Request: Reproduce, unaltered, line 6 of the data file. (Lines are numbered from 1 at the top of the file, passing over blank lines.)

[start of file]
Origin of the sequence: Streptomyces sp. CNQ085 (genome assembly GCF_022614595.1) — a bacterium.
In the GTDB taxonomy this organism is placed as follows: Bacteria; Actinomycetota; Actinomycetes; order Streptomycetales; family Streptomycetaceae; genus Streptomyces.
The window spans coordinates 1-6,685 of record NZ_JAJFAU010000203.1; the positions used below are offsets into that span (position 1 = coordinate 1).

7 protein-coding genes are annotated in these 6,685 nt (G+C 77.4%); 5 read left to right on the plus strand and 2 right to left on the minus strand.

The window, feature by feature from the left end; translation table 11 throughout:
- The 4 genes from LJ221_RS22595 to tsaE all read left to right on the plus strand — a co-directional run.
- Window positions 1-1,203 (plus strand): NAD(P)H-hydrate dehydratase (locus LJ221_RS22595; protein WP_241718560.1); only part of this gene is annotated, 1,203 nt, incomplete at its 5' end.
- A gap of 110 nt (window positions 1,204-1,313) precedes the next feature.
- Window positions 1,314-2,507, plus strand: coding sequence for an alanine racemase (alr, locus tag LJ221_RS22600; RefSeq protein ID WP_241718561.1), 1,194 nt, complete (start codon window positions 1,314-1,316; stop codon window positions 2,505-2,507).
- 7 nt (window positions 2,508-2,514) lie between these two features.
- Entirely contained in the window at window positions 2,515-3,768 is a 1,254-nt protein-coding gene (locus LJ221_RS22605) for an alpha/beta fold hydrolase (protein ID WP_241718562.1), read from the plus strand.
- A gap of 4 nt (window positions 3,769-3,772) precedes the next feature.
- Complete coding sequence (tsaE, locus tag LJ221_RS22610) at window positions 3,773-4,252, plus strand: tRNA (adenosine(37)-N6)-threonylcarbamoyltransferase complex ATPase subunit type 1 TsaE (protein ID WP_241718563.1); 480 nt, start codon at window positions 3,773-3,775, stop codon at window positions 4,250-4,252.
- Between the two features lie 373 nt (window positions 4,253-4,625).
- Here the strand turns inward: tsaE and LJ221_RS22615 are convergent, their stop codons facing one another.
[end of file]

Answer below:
- The 4 genes from LJ221_RS22595 to tsaE all read left to right on the plus strand — a co-directional run.